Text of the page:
Jeffery: welcome to the supporters fund ask angel. I’m your host, Jeffery Potvin and today let’s welcome our investor Olga. How are you today Olga?
Olga: Hey, hi. I’m good, always spectacular.
Jeffery: I like that. That’s the best way to be. Well, welcome to our show. today we’re super excited to talk because you and I have been chatting for probably close to two years. And I’m very excited to kind of dive into what you’re doing because it’s very exciting and I believe the rest of the world wants to learn what you’re doing, how you’re doing it and why this is relevant in the investing world because it is so today. So, why don’t we start off by having you give us a little bit of a background. you can go all the way back to a little bit about your university days in Moscow, to the startup, to the build up, all the great things that you’ve done and we’ll turn it over to you. And also throw in one thing about you that nobody would know.
Olga: a lot thanks for having me.
Jeffery: Yes, always a pleasure speaking with you for nearly two years.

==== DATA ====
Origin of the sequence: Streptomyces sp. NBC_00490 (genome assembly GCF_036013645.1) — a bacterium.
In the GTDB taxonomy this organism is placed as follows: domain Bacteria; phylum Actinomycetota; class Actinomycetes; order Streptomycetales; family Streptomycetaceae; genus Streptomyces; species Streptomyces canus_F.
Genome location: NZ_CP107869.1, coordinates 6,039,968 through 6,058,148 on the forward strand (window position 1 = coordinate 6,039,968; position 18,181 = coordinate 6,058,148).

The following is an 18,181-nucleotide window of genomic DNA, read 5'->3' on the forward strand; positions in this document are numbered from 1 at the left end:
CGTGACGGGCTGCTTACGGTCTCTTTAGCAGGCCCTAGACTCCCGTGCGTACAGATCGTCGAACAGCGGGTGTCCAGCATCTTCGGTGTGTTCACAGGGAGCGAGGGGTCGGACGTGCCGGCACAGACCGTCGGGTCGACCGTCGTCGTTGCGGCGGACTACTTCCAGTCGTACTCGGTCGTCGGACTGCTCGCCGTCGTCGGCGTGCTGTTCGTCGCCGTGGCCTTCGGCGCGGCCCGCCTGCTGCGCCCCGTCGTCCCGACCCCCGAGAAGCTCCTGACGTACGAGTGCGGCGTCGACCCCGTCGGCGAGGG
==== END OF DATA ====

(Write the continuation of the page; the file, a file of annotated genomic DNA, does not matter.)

Olga: yeah, you’re right, bits of my background probably. Quickly, I was in mathematics and macroeconomics once to become a trader on financial markets when I was 22 while simultaneously finishing university. I relocated to another country, met my second degree. a risk taker is always a risk taker I guess. I was working in public markets in the United States. I’ve beaten Europe, UK and Asia several years working and writing my paper on chaos theory and portfolio construction in public markets. And at certain points, I got struck by the realization that what I felt is going to be like my whole life purpose apparently became just one percent of my talents. And I was quite surprised, quite taken aback, didn’t know what I was supposed to do next that I was in multi-asset portfolio allocation already, knees deep in hedge funds, in public markets, partially in private markets doing a lot of research along with asset management itself. And I guess, I was a bit lost as to what I’m supposed to do next. And since I was like a super small child like three years old or something my parents devoted a lot of time to expanding my talents and interests. I’ve always been an insatiably curious person, always like launching myself into multiple disciplines and it dawned on me that I was and always been obsessed about early stage talents, about ideas, how ideas are working in any field. While I was a trader, I was working with younger traders, with researchers, with students, with children all the time like a lot of my friends would come over and say hey, could you chat with my seven-year-old, they are obsessed about archeology. Would you like to talk to them, what they can do at this stage in school? And I left finance. I was working on different projects, probably about 40 different projects within a year just to figure out what it is that I want to do next as a long-term commitment. And I started working with musicians, stand-up comedians, popular scientists, interpreters at the same time which landed me in a very interesting cross-discipline cross-cultural field of exploring how early stage ideas work in different applications like what does it mean for musicians to come together and write an ALB, what does it mean for a couple of scientists to come together and do fundamental research, what does it mean for early stage founders to come together and build a software app. And I’ve opened my first business. back then, we were organizing conferences and concerts and exhibitions. I was also doing a lot of research such as mergers and acquisitions, research or educational foresights in the United States and Europe. It was several very turbulent and very insightful years. And eventually I ended up working with entrepreneurs around the world in Europe and in Russian cis in the United States and UK and Asia. I crossed probably 20 different industries starting up obviously with fintech whereas my background or with air tech which I spent 15 years in already, or robotics by some happenstance where I started off organizing a first robotics conference in Russia back 10 years ago or something. And this last decade, I spent working as a fractionalized executive, on demand advisor, operator, founder, co-founder for multiple startups, an extremely early stage and always was my biggest interest. But it’s mostly the complete obsession about investing in talents. And when code started, I sat down and was like okay, I’ve been thinking about investing in an intelligent scale for a very long time. I’ve been working with talents across the whole world in very different geographies and cultures and setups and macro for a very long time. I think it’s as good a time as any to start building the funds to actually go in and invest in talents as much as I can. And that’s how we started last year. By the time we met, I think I am currently a general partner with one more general partner, a good friend of mine who worked together before we were building the funds to invest in as early a stage as possible in emerging markets. Being a first institutional lead check in precedence, seed stage companies are building human-centric solutions for most sustainable life. So, partially it answers my complete obsession with finding investment in talents as early as possible. partially it answers mine and so my partner’s both understanding of emerging markets opportunities but also the needs of solutions which can truly scale and how much they’re needed outside over competitive forward such rates will be heated in developed markets. partially it’s perhaps just general excitement to like always being meeting talents from all walks of life, everywhere. And it’s a genuine pleasure to just make it to your life work. We are macro and data driven so eventually we’re building a data platform to be able to deploy capital at scale while we’re starting with the first small font of just 20 million. We are working on data modeling to select and assess multiple companies at the same time partially through data partially for just fundamental assessments. And we’re looking into several thousand deals a month. at this point partially it has to do with just our backgrounds. we’ve been on international asset allocation for quite a long time partially to do with just my role in these early stage companies that I always have been. this sort of sound board when I found it doesn’t haven’t even started anything yet or two team members starting off and in ideation stage and just asking for some suggestion or feedback or advice. And so when basically I reached out to literally all people I’ve ever worked with in my life across probably 50 countries and said that okay I’m finally on my long life long dream to invest in talents and build the funds so let me know what you’re working on in a bit of a different campus. At this point we opened the Pandora box. The early stage financing in emerging markets is pretty much non-existent especially at precedes. It’s what every founder hears, you’re too early for everybody or you’re from the wrong geography or you’re from some vertical fund that doesn’t look into for us. It’s emerging markets as early as possible. We want to know what you’re working on and we want to be the first partners in whatever you’re building as long as it’s scalable. And one thing I don’t know how many people know this about me but I am an artist. I’m a professional photographer. I write poetry. I’ve somehow got myself into an art experiment with Nero right now to try. It’s only partially to publish what I’m writing. It’s mostly to use this blockchain platform to research how to invest in artists at scale as well because one of ideas is to deploy capital interpreters, partially to create infrastructure and some industrial grade solutions. But the next stage, at least for my personal journey, is to invest in scientists and artists and educators and this hobby perhaps is one of the ways to research these parts.